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View Full Version : Self Aiming Sniper Rifles...



FoxtrotOscar
10-03-10, 05:06 PM
Secret Ninja Sniper Squirrels will abound....


A sniper crouches near an open window and zooms in on his target, who sits a half-mile away. He peers through a scope and holds his breath, preparing to squeeze the trigger. But itís windy outside, and he can't afford a miss. What to do?

Clearly, he needs a self-aiming gun. Fortunately, one should be available next year.

Using the One-Shot system, under development by the Defense Advanced Research Projects Agency (DARPA), a new electro-optical system will calculate the ballistics for him, telling him where to aim and ensuring a perfect shot (http://www.militaryaerospace.com/index/display/article-display/0657946308/articles/military-aerospace-electronics/executive-watch-2/2010/10/lockheed-martin_to.html) -- no matter the weather conditions.

Lockheed Martin won a $6.9 million contract this week for the second phase of DARPAís One-Shot system, which will provide direct observations of a target, measure every variable that influences a bulletís flight, and calculate the aim offset in a sniperís rifle scope.

During the projectís first phase, which started in 2007, Lockheed developed a down-range system that measured average crosswind; range to target; spotter scope position; air temperature, pressure, and humidity; and more, according to Military Aerospace (http://www.militaryaerospace.com/index/display/article-display/0657946308/articles/military-aerospace-electronics/executive-watch-2/2010/10/lockheed-martin_to.html). Using all those variables, the company calculated the ballistics for a .308 bullet at ranges as far as 3,600 feet.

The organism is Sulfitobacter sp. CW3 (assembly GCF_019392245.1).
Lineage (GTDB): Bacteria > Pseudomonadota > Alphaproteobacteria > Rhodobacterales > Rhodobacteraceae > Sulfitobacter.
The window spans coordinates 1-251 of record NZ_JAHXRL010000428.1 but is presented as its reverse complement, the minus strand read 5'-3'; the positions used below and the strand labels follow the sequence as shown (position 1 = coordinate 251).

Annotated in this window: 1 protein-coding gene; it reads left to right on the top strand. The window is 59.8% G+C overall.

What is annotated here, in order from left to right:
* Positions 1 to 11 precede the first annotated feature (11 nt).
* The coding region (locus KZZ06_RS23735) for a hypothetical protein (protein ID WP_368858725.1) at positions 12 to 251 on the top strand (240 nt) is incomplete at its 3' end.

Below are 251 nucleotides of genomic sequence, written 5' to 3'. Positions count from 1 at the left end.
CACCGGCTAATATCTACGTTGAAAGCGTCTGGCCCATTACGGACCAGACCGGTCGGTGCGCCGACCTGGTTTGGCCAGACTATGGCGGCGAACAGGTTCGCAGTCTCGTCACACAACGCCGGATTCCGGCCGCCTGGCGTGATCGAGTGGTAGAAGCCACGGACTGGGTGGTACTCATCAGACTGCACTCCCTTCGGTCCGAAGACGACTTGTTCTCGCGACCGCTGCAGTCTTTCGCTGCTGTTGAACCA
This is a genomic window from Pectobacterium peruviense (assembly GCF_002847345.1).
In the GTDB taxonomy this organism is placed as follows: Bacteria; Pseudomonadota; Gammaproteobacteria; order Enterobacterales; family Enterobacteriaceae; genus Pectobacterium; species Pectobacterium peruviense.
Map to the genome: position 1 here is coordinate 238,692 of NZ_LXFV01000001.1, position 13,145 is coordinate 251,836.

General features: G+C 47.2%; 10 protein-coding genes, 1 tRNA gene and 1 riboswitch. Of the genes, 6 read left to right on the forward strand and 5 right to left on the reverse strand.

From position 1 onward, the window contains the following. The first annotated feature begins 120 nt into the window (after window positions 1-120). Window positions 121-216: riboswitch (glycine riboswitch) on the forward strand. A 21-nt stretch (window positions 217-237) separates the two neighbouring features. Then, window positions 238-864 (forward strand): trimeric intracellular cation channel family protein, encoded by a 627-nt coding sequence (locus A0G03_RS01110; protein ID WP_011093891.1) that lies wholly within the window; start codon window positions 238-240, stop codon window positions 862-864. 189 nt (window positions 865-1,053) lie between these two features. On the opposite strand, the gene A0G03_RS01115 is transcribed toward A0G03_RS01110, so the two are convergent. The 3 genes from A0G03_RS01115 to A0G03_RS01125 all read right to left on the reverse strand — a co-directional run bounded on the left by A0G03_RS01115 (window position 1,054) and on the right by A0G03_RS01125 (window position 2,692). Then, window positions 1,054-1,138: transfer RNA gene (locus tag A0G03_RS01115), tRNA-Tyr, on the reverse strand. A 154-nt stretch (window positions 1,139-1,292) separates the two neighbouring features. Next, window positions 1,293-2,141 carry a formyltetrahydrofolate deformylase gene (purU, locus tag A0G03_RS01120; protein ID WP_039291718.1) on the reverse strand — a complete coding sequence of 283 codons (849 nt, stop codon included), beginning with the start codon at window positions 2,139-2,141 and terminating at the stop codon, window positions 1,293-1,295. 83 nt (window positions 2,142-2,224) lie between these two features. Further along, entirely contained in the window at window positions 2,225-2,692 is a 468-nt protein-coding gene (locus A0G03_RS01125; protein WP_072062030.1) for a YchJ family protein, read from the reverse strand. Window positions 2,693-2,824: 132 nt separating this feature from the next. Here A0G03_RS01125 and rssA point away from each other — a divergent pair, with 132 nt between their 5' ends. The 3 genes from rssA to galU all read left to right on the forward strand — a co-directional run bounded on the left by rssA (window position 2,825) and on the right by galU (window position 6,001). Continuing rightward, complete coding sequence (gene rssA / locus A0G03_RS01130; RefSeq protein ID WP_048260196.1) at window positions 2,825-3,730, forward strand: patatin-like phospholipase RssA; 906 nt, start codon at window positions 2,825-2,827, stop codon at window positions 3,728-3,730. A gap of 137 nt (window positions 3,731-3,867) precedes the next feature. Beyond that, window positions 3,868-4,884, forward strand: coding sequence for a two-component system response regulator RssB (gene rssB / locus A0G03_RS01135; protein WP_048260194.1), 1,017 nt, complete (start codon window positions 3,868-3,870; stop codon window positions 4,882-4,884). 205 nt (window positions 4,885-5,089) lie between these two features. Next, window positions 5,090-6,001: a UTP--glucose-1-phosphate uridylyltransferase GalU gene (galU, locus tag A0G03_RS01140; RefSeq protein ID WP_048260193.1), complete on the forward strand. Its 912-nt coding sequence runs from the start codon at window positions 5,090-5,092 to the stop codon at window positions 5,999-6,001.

While thatís impressive, the system was too heavy and unwieldy, and it couldnít be used with standard rifle scopes. The phase-two design will be more compact and able to operate in real time and over longer distances.


It will measure atmospheric conditions, account for the weaponís maximum effective range and include GPS coordinates. Itís also supposed to communicate with the rifle scope, informing the gun itself of the aim point offset and expected crosswind.

Lockheed is supposed to deliver 15 field-testable prototypes by next October

Backhaus 1103
10-03-10, 05:22 PM
This would make it too easy.

LandsNGrooves
10-03-10, 06:47 PM
Too easy? war isnt a game of sport. Who ever comes home wins and who ever dies dosent. Showing up to a fair fight means you didnt prepare. This will prob never be adopted, but if it is, it will be like GPS. Youll still need traditional land nav skills.

Backhaus 1103
10-03-10, 07:34 PM
Too easy to be a sniper. A gps makes land nav 10000 times easier. All you do is put in the check points and follow the damn arrow.
I wish my mk 12 would have had this.

hussaf
10-03-10, 10:05 PM
They should implement this in mounted weapons. Great idea.

thewookie
10-03-10, 10:20 PM
The B.O.R.S. System is a lot like this.

And it sounds a lot like the M1 Abrams fire control system thatís been in play for decades. Once you lase your target and induce a ballistic solution itís pretty much a matter of squeezing the trigger...even if youíre shooting a moving target from a moving platform.

teddiaz
10-03-10, 11:15 PM
The more technology in use the better. I'm sure all the guys in the field would feel even better knowing they have weapon systems like that.

ShannonL
10-04-10, 12:01 AM
As long as you can still do the job yourself if you're out in the middle of nowhere and its targeting system goes offline because of flying shrapnel or whatever.

hussaf
10-04-10, 02:01 AM
Yeah, you don't want basic combat skills to atrophy due to using technology as a crutch. When the PEQ systems came out a lot of guys thought they could blind fire around corners and such and still hit their target b/c it was pegged by their IR beam....forgetting that there was a freaking explosion happening inside their weapon and their trigger pull was all out of whack. The mechanics of the weapon don't change.